Mr Bulgurlu spoke to after appearing on a panel discussion on product efficiency held in the UK Presidency Pavilion.

One of the criticisms in the UK and it’s across industry in terms of products, is end of life. There’s a move for products to have longer life, and they should be designed for repair and reuse. Would it be something you adopt as a manufacturer, the long-term life of the product?

HB: I’m all for it by the way, I hate products that you can’t repair, as someone who really dislikes waste, I find it unacceptable. In appliances it’s a little bit different, because the technology improves so much in terms of efficiency I think the benefit of end of lifing a product and replacing it with a much more efficient one, in terms of climate and the planet is a much better solution. So I do believe in repairability, I do believe in modularity and life of products but I also think in energy consuming product groups, I think we should be ready to replace it with newer ones which consume far less energy. Then the question becomes of course, ‘what do you do with the old product?’

What do we do with the old product. Is Beko, Grundig and Arcelik at the top level, are you involved in the WEEE recycling systems in Europe and the UK?

HB: We are, by regulation we have to be in all the markets we operate, but I think the biggest difference is that in markets where we can’t find recycling facilities we are building our own. In Turkey I gave the example earlier on the panel, essentially we have had to build our own recycling plant, a giant plant, which has recycled more than 1.5 million appliances because we simply couldn’t find anyone else to do it. Ideally we’d like to find other people to do it but where we can’t we build our own plants. What we’re trying to do is replace old appliances with new ones so reducing the consumption of Scope 3 energy and emissions which is part of our target to get to Net Zero and we’ve committed to 2030 and a net 50% reduction in Scope 3 emissions, which is emissions caused by the appliance when they’re used by the customer. So if I can get an old fridge out of your kitchen and put a new fridge in there that consumes 60% less power, then I’m actually doing a much, much better favour to the planet than I am by trying to use the old one another 10 years. But we take the old one and recycle it, and put that material back into the market as well.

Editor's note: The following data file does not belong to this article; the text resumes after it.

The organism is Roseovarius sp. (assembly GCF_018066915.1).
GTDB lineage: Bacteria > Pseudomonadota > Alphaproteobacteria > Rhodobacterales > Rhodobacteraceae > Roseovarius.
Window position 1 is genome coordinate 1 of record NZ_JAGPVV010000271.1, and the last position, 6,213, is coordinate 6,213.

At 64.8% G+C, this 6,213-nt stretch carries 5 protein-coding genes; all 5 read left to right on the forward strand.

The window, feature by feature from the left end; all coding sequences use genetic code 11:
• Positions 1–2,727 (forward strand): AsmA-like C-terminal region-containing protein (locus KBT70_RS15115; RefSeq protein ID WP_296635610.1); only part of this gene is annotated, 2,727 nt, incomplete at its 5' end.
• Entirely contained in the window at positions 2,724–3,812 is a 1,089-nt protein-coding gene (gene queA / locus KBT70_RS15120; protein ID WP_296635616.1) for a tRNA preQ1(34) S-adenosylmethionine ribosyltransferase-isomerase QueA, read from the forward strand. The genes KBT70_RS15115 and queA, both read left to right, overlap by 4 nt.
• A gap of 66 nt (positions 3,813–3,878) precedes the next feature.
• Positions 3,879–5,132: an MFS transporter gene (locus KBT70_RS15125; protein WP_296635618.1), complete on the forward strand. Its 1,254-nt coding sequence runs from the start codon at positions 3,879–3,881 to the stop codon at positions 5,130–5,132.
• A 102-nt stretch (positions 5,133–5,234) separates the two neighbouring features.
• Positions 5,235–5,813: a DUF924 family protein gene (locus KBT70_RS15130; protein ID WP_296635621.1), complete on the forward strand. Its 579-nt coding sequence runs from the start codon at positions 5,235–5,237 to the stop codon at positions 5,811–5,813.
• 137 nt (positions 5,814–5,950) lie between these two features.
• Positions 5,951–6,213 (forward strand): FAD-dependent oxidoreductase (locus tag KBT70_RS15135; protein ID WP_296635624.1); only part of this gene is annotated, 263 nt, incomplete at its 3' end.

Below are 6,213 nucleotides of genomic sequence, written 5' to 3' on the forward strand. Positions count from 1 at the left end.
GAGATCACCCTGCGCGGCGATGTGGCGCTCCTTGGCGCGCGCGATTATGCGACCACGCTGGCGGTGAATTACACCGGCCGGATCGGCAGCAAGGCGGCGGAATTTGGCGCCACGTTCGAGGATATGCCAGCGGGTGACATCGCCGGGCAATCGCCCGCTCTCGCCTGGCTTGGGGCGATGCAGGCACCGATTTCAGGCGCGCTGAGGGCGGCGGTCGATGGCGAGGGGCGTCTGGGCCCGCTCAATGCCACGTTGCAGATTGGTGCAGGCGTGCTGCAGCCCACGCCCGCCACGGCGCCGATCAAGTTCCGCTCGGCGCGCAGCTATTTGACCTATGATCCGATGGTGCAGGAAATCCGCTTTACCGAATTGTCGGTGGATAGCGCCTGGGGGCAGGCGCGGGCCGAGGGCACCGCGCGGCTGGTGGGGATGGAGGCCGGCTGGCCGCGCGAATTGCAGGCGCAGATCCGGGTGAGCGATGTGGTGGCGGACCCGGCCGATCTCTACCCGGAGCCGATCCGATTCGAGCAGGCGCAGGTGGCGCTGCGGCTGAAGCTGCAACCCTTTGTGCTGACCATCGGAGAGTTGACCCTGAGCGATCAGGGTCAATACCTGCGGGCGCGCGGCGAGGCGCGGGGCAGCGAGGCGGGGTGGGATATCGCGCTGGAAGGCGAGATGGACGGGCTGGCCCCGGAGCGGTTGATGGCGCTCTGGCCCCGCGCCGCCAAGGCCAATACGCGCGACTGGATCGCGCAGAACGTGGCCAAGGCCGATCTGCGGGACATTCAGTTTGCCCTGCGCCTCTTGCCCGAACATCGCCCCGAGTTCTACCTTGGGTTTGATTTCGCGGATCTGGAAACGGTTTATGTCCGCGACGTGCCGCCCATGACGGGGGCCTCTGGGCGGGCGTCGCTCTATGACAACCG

I think the sector in the UK will find that very interesting because principally the message is, if products are more efficient it may not make sense to hang on to them for ever. How do you see COP26 generally? Are you optimistic, you’re wearing the 1.5% badge, what’s your overall take on COP so far?

HB: More than I expected, the agreement on methane is very significant as you know methane traps heat more than 80 times more than carbon dioxide and the commitment to reduce it by 30% is now signed, it was 80 yesterday and now 105 countries. That’s very very significant. Also there has been other commitments by governments about transitioning away from coal, and we heard from the head of the International Energy Agency, a good friend Fatih Birol, that when he crunches all the numbers and they do that really well at the International Energy Agency, he said we’re looking at a 1.8 degree warming for the world at the moment and that’s down from 2.1 last week, so that’s a success, I think it’s a huge success. But, is it enough, no, for that to happen, action has to start today and much deeper commitments need to be made.


Leave a Reply

The Blog Box

Other Publications from
The Environment Media Group

Back to top